She continued, "Not only was there no correlation between hours of education and transgender knowledge score, there was a very significant, clinically and statistically, strong reverse correlation between transphobia levels (negative attitudes towards transgender people) and transgender knowledge scores."

Clinicians with higher transphobia scores on a previously validated scale received lower scores on a scale that assessed knowledge about transgender health. People who were more transphobic knew less, no matter how much education they had received on this topic.

Education as Remedy for Transgender Bias?

Rita Lee, MD, internist and primary care physician at UCHealth University of Colorado Hospital, shared some anecdotes that suggest a lack of understanding about transgender health among some medical providers, particularly in primary care. According to Lee, when encountering a transgender patient, providers have said such things as "I don't have enough training on this topic" or "I'm not comfortable with this, so I'll stop your hormones," not recognizing the severe physiologic and psychologic distress that may result from this action.

Such episodes may explain why, despite the finding that education doesn't correlate with clinical competence and lower levels of transphobia, the main focus of efforts to eliminate transgender bias in healthcare is still clinician education.

Kecia Gaither, MD, MPH, director of perinatal services at NYC Health + Hospitals/Lincoln, said "I can't speak for all providers, but in my training days, there was certainly no education concerning the care of transgender individuals. At that time, the progress that has been made to improve the gender transition process—the operative, medical, and psychological advances—hadn't yet occurred."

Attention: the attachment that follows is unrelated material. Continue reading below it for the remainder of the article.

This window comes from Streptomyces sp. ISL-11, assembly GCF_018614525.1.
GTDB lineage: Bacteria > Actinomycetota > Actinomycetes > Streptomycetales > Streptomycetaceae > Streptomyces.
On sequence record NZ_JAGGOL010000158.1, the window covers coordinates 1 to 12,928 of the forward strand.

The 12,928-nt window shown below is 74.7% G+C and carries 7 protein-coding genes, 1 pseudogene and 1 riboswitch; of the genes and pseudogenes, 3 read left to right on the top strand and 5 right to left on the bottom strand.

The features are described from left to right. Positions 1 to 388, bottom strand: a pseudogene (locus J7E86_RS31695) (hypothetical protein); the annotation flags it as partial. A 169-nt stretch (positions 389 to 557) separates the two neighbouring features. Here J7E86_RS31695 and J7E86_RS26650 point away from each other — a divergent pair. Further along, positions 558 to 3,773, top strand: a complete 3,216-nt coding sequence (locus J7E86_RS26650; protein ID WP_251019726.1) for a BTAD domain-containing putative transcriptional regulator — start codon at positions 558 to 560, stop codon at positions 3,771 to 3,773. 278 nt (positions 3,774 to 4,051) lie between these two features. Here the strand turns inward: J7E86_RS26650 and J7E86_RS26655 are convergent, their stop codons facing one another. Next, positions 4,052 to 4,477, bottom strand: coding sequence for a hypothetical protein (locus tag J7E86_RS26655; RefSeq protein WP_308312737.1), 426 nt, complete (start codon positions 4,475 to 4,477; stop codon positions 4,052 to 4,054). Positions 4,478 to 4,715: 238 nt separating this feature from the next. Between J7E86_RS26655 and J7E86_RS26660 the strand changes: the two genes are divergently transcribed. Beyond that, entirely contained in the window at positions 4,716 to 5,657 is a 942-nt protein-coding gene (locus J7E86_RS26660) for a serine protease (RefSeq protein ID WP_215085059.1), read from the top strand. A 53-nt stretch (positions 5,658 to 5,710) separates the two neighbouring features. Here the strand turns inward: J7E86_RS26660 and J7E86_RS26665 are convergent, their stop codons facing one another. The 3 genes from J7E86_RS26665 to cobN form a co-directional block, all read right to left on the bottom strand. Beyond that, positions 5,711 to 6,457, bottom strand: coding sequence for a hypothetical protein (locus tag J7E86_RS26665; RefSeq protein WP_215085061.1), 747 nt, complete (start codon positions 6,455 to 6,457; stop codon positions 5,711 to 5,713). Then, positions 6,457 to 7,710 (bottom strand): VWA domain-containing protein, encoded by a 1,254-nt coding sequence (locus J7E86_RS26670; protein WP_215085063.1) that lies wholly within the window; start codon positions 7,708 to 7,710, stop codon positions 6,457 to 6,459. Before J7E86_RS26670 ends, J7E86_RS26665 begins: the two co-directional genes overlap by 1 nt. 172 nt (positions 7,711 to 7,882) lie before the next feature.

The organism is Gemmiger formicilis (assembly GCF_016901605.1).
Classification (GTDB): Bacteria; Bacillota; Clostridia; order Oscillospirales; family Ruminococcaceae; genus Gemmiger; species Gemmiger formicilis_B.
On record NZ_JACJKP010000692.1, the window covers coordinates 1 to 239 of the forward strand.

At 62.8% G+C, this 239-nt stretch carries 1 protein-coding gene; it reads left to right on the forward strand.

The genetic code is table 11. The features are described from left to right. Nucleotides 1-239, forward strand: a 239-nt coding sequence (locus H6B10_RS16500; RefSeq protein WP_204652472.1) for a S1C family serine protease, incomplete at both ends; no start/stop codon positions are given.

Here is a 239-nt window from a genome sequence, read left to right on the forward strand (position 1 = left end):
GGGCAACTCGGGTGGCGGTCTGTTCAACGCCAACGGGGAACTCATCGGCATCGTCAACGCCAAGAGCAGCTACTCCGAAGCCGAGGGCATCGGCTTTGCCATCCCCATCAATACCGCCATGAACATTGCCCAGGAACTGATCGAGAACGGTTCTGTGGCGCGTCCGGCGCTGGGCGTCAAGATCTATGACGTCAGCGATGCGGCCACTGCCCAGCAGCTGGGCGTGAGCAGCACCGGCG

Ada Stewart, MD, a family physician and member of the board of directors of the American Academy of Family Physicians (AAFP) said, "I think the training is still in its infancy. When I went through residency many years ago, the training wasn't there. But now, the AAFP is actively endorsing inclusiveness guidelines."

Stewart was impressed by a recent article[4] in American Family Physician about transgender and gender-diverse patients, telling family physicians what they need to know. Important recommendations made in that article[4] include:

  • The history and physical examination should be sensitive and tailored to the reason for each visit.

  • Clinicians should identify and treat mental health conditions but avoid the assumption that such conditions are related to gender identity.

  • Preventive services should be based on the patient's current anatomy, medication use, and behaviors.

  • Adolescents experiencing puberty should be evaluated for reversible puberty suppression, which may make future affirmation easier and safer.

Stewart added, "Articles like this also educate more experienced family physicians who may not have the training that new residents receive, bringing up everyone's education level. The AAFP is determined to do their best in educating family physicians on this issue."

There are signs that medical education is getting on board, as well. The Association of American Medical Colleges has issued a report offering curricular guidance for medical schools to increase education for family medicine residents about LGBT healthcare needs.